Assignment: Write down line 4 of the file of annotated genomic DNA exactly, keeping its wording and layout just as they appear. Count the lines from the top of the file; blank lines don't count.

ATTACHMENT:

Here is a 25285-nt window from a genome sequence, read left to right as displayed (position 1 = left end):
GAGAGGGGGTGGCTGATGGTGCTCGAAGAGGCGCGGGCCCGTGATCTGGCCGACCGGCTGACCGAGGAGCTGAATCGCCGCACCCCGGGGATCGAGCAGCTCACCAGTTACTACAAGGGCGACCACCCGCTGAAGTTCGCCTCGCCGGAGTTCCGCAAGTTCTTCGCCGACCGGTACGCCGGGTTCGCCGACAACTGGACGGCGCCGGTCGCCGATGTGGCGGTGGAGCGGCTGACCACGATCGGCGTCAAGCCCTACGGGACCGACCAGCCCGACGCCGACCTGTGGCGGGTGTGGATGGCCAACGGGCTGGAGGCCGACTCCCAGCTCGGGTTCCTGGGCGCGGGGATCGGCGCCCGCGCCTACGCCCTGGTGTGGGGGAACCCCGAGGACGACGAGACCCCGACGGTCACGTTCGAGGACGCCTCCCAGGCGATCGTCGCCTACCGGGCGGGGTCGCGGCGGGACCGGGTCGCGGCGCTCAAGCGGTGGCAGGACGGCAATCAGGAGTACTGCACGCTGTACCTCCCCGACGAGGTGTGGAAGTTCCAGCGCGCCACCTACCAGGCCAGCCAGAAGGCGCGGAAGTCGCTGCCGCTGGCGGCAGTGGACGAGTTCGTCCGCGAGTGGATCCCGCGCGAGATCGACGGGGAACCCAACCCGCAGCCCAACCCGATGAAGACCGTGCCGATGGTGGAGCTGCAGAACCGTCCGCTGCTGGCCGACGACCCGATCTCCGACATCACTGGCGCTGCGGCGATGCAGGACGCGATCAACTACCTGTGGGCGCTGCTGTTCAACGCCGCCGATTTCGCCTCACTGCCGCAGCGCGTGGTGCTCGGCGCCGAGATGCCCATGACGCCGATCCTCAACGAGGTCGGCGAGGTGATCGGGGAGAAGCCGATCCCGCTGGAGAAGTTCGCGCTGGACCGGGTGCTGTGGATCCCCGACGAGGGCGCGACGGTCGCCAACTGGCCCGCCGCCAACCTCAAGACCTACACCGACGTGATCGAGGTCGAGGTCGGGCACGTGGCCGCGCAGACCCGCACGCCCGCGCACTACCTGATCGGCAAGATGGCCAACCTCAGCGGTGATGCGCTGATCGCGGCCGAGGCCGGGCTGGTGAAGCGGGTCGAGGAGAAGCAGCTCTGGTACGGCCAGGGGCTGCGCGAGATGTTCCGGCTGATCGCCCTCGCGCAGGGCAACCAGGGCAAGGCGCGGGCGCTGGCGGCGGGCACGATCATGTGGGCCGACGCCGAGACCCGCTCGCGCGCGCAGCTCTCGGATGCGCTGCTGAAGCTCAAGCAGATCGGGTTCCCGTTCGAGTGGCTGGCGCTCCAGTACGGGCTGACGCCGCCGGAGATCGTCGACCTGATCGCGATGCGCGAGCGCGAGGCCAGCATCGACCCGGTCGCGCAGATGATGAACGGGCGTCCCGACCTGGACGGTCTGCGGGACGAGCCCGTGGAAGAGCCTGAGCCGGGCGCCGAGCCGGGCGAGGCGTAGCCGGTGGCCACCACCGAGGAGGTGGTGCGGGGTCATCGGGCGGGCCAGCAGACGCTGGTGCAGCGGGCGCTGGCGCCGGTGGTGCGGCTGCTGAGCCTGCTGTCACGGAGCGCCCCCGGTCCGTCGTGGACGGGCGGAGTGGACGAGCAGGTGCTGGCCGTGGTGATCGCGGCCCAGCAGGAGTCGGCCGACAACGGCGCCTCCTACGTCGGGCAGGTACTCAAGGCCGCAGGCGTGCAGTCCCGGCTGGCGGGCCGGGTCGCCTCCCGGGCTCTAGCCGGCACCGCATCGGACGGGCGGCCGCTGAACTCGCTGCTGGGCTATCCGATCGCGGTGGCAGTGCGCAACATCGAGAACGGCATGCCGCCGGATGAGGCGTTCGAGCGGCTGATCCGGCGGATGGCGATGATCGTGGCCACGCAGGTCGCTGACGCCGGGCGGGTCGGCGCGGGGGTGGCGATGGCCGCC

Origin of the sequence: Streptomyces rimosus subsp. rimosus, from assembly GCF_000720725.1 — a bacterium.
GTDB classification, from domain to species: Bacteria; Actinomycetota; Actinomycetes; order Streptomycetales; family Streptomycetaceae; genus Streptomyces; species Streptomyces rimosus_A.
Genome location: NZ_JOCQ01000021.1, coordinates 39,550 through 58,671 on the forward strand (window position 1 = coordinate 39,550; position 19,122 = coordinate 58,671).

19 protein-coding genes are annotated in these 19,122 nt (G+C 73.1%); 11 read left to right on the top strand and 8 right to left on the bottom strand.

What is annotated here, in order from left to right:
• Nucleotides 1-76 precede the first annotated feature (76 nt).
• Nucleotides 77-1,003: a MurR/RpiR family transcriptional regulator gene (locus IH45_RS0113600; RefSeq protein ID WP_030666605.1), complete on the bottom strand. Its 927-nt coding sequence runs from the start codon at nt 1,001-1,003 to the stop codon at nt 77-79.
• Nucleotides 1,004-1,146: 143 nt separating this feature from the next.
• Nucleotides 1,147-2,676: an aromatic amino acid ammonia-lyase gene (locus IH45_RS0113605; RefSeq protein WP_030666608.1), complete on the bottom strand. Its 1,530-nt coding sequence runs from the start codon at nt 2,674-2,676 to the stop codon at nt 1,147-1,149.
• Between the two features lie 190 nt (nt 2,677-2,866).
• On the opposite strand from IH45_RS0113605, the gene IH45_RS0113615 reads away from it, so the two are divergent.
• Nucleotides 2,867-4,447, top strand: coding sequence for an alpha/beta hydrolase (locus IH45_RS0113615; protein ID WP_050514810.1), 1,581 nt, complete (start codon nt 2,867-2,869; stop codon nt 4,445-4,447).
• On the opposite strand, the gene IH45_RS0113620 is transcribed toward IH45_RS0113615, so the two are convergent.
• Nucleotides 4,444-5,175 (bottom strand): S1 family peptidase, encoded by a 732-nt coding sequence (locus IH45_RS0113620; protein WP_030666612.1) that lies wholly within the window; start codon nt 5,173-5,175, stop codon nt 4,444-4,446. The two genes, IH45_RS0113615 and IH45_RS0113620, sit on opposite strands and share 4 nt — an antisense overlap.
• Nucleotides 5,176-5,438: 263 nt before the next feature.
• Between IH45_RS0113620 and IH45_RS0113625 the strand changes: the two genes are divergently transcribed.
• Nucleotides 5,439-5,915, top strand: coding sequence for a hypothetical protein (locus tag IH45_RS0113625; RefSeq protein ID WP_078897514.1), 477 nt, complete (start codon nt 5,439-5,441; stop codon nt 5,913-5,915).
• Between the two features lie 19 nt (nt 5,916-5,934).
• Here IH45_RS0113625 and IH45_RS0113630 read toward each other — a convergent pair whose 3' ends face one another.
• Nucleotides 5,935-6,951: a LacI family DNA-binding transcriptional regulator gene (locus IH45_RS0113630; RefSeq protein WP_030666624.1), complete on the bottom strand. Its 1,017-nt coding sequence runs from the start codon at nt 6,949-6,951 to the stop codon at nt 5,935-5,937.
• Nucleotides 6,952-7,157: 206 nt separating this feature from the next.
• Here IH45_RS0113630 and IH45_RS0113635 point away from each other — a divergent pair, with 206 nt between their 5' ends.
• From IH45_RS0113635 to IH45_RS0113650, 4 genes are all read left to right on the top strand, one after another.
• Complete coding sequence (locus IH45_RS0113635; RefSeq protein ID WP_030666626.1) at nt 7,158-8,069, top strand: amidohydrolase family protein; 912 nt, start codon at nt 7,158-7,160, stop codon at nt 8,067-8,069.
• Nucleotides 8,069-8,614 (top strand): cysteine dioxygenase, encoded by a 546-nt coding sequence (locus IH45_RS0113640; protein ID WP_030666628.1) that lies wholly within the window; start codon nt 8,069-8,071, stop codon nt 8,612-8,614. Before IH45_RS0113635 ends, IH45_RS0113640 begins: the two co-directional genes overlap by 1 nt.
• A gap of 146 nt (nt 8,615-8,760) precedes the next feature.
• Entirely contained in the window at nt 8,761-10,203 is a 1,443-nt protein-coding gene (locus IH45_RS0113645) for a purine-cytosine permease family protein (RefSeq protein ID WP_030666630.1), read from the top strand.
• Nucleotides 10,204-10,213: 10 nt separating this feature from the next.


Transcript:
GTDB classification, from domain to species: Bacteria; Actinomycetota; Actinomycetes; order Streptomycetales; family Streptomycetaceae; genus Streptomyces; species Streptomyces rimosus_A.